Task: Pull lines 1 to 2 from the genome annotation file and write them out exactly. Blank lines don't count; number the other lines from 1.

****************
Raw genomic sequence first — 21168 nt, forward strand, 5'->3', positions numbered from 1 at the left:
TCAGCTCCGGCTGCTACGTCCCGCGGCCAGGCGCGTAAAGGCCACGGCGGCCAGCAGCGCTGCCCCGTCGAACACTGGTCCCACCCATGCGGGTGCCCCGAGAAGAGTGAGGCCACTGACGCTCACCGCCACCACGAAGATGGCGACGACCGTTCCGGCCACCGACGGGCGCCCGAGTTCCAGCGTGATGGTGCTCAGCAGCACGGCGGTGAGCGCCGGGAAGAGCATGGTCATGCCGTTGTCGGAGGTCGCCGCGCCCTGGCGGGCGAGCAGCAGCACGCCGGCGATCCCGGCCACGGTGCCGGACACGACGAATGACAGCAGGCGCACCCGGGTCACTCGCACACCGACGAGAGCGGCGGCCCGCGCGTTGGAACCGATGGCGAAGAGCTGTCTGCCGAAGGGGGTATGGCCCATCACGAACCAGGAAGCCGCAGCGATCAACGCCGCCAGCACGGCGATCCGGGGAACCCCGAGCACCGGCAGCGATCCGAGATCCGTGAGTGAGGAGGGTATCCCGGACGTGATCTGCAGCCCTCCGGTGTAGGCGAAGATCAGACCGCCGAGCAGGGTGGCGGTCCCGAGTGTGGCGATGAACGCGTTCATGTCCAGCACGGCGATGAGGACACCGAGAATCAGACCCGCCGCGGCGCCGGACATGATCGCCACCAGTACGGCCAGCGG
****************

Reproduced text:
Raw genomic sequence first — 21168 nt, forward strand, 5'->3', positions numbered from 1 at the left:
TCAGCTCCGGCTGCTACGTCCCGCGGCCAGGCGCGTAAAGGCCACGGCGGCCAGCAGCGCTGCCCCGTCGAACACTGGTCCCACCCATGCGGGTGCCCCGAGAAGAGTGAGGCCACTGACGCTCACCGCCACCACGAAGATGGCGACGACCGTTCCGGCCACCGACGGGCGCCCGAGTTCCAGCGTGATGGTGCTCAGCAGCACGGCGGTGAGCGCCGGGAAGAGCATGGTCATGCCGTTGTCGGAGGTCGCCGCGCCCTGGCGGGCGAGCAGCAGCACGCCGGCGATCCCGGCCACGGTGCCGGACACGACGAATGACAGCAGGCGCACCCGGGTCACTCGCACACCGACGAGAGCGGCGGCCCGCGCGTTGGAACCGATGGCGAAGAGCTGTCTGCCGAAGGGGGTATGGCCCATCACGAACCAGGAAGCCGCAGCGATCAACGCCGCCAGCACGGCGATCCGGGGAACCCCGAGCACCGGCAGCGATCCGAGATCCGTGAGTGAGGAGGGTATCCCGGACGTGATCTGCAGCCCTCCGGTGTAGGCGAAGATCAGACCGCCGAGCAGGGTGGCGGTCCCGAGTGTGGCGATGAACGCGTTCATGTCCAGCACGGCGATGAGGACACCGAGAATCAGACCCGCCGCGGCGCCGGACATGATCGCCACCAGTACGGCCAGCGG